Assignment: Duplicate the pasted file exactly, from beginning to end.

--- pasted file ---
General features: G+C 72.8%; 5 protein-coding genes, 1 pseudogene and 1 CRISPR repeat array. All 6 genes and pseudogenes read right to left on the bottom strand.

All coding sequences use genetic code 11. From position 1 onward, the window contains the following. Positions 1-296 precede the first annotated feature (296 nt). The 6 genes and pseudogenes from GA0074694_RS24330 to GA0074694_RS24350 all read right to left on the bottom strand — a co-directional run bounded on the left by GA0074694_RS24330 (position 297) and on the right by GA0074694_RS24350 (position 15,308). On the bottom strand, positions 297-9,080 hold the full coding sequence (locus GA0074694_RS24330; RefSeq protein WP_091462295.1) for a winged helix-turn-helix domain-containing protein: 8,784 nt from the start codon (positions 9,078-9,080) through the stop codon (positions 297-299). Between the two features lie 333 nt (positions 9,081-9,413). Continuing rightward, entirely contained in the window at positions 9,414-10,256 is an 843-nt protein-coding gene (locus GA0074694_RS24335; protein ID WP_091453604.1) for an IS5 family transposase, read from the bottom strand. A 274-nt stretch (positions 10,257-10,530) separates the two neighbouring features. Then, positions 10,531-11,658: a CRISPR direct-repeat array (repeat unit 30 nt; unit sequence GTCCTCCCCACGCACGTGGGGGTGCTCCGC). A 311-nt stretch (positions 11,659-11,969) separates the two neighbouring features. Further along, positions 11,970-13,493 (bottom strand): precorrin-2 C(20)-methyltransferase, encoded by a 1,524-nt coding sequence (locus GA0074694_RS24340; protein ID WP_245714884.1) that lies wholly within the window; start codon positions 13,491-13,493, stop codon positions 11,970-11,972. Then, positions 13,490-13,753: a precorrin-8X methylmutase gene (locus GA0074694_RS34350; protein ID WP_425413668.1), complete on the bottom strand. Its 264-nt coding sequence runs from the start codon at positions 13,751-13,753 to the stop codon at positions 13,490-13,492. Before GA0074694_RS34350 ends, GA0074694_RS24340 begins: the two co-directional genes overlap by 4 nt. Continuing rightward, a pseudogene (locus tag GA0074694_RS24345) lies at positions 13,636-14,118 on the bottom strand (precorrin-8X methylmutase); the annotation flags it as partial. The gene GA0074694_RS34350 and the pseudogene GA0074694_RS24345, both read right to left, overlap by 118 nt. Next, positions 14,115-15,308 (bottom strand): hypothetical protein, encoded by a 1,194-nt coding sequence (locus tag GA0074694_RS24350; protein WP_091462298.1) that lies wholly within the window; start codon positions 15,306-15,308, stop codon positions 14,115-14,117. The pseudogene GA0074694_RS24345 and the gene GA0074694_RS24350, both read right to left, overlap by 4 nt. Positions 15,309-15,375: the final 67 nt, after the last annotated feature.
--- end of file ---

General features: G+C 72.8%; 5 protein-coding genes, 1 pseudogene and 1 CRISPR repeat array. All 6 genes and pseudogenes read right to left on the bottom strand.

All coding sequences use genetic code 11. From position 1 onward, the window contains the following. Positions 1-296 precede the first annotated feature (296 nt). The 6 genes and pseudogenes from GA0074694_RS24330 to GA0074694_RS24350 all read right to left on the bottom strand — a co-directional run bounded on the left by GA0074694_RS24330 (position 297) and on the right by GA0074694_RS24350 (position 15,308). On the bottom strand, positions 297-9,080 hold the full coding sequence (locus GA0074694_RS24330; RefSeq protein WP_091462295.1) for a winged helix-turn-helix domain-containing protein: 8,784 nt from the start codon (positions 9,078-9,080) through the stop codon (positions 297-299). Between the two features lie 333 nt (positions 9,081-9,413). Continuing rightward, entirely contained in the window at positions 9,414-10,256 is an 843-nt protein-coding gene (locus GA0074694_RS24335; protein ID WP_091453604.1) for an IS5 family transposase, read from the bottom strand. A 274-nt stretch (positions 10,257-10,530) separates the two neighbouring features. Then, positions 10,531-11,658: a CRISPR direct-repeat array (repeat unit 30 nt; unit sequence GTCCTCCCCACGCACGTGGGGGTGCTCCGC). A 311-nt stretch (positions 11,659-11,969) separates the two neighbouring features. Further along, positions 11,970-13,493 (bottom strand): precorrin-2 C(20)-methyltransferase, encoded by a 1,524-nt coding sequence (locus GA0074694_RS24340; protein ID WP_245714884.1) that lies wholly within the window; start codon positions 13,491-13,493, stop codon positions 11,970-11,972. Then, positions 13,490-13,753: a precorrin-8X methylmutase gene (locus GA0074694_RS34350; protein ID WP_425413668.1), complete on the bottom strand. Its 264-nt coding sequence runs from the start codon at positions 13,751-13,753 to the stop codon at positions 13,490-13,492. Before GA0074694_RS34350 ends, GA0074694_RS24340 begins: the two co-directional genes overlap by 4 nt. Continuing rightward, a pseudogene (locus tag GA0074694_RS24345) lies at positions 13,636-14,118 on the bottom strand (precorrin-8X methylmutase); the annotation flags it as partial. The gene GA0074694_RS34350 and the pseudogene GA0074694_RS24345, both read right to left, overlap by 118 nt. Next, positions 14,115-15,308 (bottom strand): hypothetical protein, encoded by a 1,194-nt coding sequence (locus tag GA0074694_RS24350; protein WP_091462298.1) that lies wholly within the window; start codon positions 15,306-15,308, stop codon positions 14,115-14,117. The pseudogene GA0074694_RS24345 and the gene GA0074694_RS24350, both read right to left, overlap by 4 nt. Positions 15,309-15,375: the final 67 nt, after the last annotated feature.